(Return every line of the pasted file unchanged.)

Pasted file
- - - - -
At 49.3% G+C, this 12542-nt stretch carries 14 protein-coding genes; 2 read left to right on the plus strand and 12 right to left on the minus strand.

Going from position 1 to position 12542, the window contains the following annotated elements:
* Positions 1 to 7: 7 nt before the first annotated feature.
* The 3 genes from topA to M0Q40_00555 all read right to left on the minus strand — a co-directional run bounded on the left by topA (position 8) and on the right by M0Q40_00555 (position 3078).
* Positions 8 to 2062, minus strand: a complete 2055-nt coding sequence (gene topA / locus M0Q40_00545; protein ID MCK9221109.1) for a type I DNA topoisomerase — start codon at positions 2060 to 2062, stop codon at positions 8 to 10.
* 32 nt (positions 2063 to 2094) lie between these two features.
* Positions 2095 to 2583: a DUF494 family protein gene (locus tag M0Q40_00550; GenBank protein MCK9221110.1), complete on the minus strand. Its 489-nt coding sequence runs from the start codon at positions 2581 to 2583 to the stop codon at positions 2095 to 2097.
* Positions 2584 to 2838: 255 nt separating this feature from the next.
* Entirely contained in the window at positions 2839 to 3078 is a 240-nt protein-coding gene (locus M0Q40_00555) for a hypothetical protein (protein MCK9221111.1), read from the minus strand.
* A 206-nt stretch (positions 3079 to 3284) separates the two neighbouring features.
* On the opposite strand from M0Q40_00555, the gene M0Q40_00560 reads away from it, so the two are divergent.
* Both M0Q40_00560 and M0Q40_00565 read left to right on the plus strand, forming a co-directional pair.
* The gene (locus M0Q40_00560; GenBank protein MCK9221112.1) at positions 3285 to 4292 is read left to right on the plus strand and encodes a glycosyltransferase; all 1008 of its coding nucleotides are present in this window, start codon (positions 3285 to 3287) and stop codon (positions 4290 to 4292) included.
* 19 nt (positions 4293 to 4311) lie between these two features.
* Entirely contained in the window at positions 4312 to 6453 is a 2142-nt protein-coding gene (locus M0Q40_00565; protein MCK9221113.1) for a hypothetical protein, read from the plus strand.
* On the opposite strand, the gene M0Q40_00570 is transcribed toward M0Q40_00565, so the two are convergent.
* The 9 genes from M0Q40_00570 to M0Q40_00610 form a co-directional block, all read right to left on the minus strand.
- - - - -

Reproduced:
At 49.3% G+C, this 12542-nt stretch carries 14 protein-coding genes; 2 read left to right on the plus strand and 12 right to left on the minus strand.

Going from position 1 to position 12542, the window contains the following annotated elements:
* Positions 1 to 7: 7 nt before the first annotated feature.
* The 3 genes from topA to M0Q40_00555 all read right to left on the minus strand — a co-directional run bounded on the left by topA (position 8) and on the right by M0Q40_00555 (position 3078).
* Positions 8 to 2062, minus strand: a complete 2055-nt coding sequence (gene topA / locus M0Q40_00545; protein ID MCK9221109.1) for a type I DNA topoisomerase — start codon at positions 2060 to 2062, stop codon at positions 8 to 10.
* 32 nt (positions 2063 to 2094) lie between these two features.
* Positions 2095 to 2583: a DUF494 family protein gene (locus tag M0Q40_00550; GenBank protein MCK9221110.1), complete on the minus strand. Its 489-nt coding sequence runs from the start codon at positions 2581 to 2583 to the stop codon at positions 2095 to 2097.
* Positions 2584 to 2838: 255 nt separating this feature from the next.
* Entirely contained in the window at positions 2839 to 3078 is a 240-nt protein-coding gene (locus M0Q40_00555) for a hypothetical protein (protein MCK9221111.1), read from the minus strand.
* A 206-nt stretch (positions 3079 to 3284) separates the two neighbouring features.
* On the opposite strand from M0Q40_00555, the gene M0Q40_00560 reads away from it, so the two are divergent.
* Both M0Q40_00560 and M0Q40_00565 read left to right on the plus strand, forming a co-directional pair.
* The gene (locus M0Q40_00560; GenBank protein MCK9221112.1) at positions 3285 to 4292 is read left to right on the plus strand and encodes a glycosyltransferase; all 1008 of its coding nucleotides are present in this window, start codon (positions 3285 to 3287) and stop codon (positions 4290 to 4292) included.
* 19 nt (positions 4293 to 4311) lie between these two features.
* Entirely contained in the window at positions 4312 to 6453 is a 2142-nt protein-coding gene (locus M0Q40_00565; protein MCK9221113.1) for a hypothetical protein, read from the plus strand.
* On the opposite strand, the gene M0Q40_00570 is transcribed toward M0Q40_00565, so the two are convergent.
* The 9 genes from M0Q40_00570 to M0Q40_00610 form a co-directional block, all read right to left on the minus strand.